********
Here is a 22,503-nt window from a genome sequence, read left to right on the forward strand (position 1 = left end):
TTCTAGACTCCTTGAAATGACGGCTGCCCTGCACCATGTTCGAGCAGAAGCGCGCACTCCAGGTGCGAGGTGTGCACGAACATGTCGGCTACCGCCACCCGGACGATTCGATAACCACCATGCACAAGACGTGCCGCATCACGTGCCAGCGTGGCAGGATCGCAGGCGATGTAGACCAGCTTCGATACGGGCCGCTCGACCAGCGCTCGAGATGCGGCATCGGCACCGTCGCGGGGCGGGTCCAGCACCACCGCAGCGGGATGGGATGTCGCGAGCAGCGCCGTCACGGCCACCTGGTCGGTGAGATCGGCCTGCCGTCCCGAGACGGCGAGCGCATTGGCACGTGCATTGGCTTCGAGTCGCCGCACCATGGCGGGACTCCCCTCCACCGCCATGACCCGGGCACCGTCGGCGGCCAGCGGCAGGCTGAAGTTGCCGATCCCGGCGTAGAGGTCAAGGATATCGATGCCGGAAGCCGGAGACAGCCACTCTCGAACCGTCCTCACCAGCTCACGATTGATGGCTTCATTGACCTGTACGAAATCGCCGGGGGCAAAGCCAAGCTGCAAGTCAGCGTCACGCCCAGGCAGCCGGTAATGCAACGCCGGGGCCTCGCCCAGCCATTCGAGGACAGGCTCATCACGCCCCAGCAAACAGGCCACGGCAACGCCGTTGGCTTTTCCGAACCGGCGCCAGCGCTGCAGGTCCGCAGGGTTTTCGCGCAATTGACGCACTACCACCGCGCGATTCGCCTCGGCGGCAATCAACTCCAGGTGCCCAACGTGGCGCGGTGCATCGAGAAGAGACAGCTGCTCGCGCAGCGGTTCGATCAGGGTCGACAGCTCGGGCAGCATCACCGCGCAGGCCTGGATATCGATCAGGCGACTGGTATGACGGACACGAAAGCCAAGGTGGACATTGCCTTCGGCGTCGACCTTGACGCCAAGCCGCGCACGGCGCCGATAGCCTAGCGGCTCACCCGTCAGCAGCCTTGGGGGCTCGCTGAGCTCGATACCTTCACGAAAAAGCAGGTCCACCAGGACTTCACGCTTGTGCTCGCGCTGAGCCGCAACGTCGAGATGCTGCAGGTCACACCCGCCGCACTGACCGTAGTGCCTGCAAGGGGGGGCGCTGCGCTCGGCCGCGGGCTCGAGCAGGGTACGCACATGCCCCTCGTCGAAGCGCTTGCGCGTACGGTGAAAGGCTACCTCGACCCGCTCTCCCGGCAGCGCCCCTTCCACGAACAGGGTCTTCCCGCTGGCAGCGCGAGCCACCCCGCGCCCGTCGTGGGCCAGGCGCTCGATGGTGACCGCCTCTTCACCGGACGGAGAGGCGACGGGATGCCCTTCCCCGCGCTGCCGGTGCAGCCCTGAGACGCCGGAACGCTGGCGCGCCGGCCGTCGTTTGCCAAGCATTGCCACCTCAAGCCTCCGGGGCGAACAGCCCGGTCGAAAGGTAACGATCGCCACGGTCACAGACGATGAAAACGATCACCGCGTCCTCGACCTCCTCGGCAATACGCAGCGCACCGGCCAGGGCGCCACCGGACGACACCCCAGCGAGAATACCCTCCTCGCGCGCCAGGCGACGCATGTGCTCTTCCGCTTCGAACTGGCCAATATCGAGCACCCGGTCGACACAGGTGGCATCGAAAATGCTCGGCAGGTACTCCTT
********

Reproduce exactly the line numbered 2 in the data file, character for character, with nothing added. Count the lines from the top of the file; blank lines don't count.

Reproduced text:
TTCTAGACTCCTTGAAATGACGGCTGCCCTGCACCATGTTCGAGCAGAAGCGCGCACTCCAGGTGCGAGGTGTGCACGAACATGTCGGCTACCGCCACCCGGACGATTCGATAACCACCATGCACAAGACGTGCCGCATCACGTGCCAGCGTGGCAGGATCGCAGGCGATGTAGACCAGCTTCGATACGGGCCGCTCGACCAGCGCTCGAGATGCGGCATCGGCACCGTCGCGGGGCGGGTCCAGCACCACCGCAGCGGGATGGGATGTCGCGAGCAGCGCCGTCACGGCCACCTGGTCGGTGAGATCGGCCTGCCGTCCCGAGACGGCGAGCGCATTGGCACGTGCATTGGCTTCGAGTCGCCGCACCATGGCGGGACTCCCCTCCACCGCCATGACCCGGGCACCGTCGGCGGCCAGCGGCAGGCTGAAGTTGCCGATCCCGGCGTAGAGGTCAAGGATATCGATGCCGGAAGCCGGAGACAGCCACTCTCGAACCGTCCTCACCAGCTCACGATTGATGGCTTCATTGACCTGTACGAAATCGCCGGGGGCAAAGCCAAGCTGCAAGTCAGCGTCACGCCCAGGCAGCCGGTAATGCAACGCCGGGGCCTCGCCCAGCCATTCGAGGACAGGCTCATCACGCCCCAGCAAACAGGCCACGGCAACGCCGTTGGCTTTTCCGAACCGGCGCCAGCGCTGCAGGTCCGCAGGGTTTTCGCGCAATTGACGCACTACCACCGCGCGATTCGCCTCGGCGGCAATCAACTCCAGGTGCCCAACGTGGCGCGGTGCATCGAGAAGAGACAGCTGCTCGCGCAGCGGTTCGATCAGGGTCGACAGCTCGGGCAGCATCACCGCGCAGGCCTGGATATCGATCAGGCGACTGGTATGACGGACACGAAAGCCAAGGTGGACATTGCCTTCGGCGTCGACCTTGACGCCAAGCCGCGCACGGCGCCGATAGCCTAGCGGCTCACCCGTCAGCAGCCTTGGGGGCTCGCTGAGCTCGATACCTTCACGAAAAAGCAGGTCCACCAGGACTTCACGCTTGTGCTCGCGCTGAGCCGCAACGTCGAGATGCTGCAGGTCACACCCGCCGCACTGACCGTAGTGCCTGCAAGGGGGGGCGCTGCGCTCGGCCGCGGGCTCGAGCAGGGTACGCACATGCCCCTCGTCGAAGCGCTTGCGCGTACGGTGAAAGGCTACCTCGACCCGCTCTCCCGGCAGCGCCCCTTCCACGAACAGGGTCTTCCCGCTGGCAGCGCGAGCCACCCCGCGCCCGTCGTGGGCCAGGCGCTCGATGGTGACCGCCTCTTCACCGGACGGAGAGGCGACGGGATGCCCTTCCCCGCGCTGCCGGTGCAGCCCTGAGACGCCGGAACGCTGGCGCGCCGGCCGTCGTTTGCCAAGCATTGCCACCTCAAGCCTCCGGGGCGAACAGCCCGGTCGAAAGGTAACGATCGCCACGGTCACAGACGATGAAAACGATCACCGCGTCCTCGACCTCCTCGGCAATACGCAGCGCACCGGCCAGGGCGCCACCGGACGACACCCCAGCGAGAATACCCTCCTCGCGCGCCAGGCGACGCATGTGCTCTTCCGCTTCGAACTGGCCAATATCGAGCACCCGGTCGACACAGGTGGCATCGAAAATGCTCGGCAGGTACTCCTT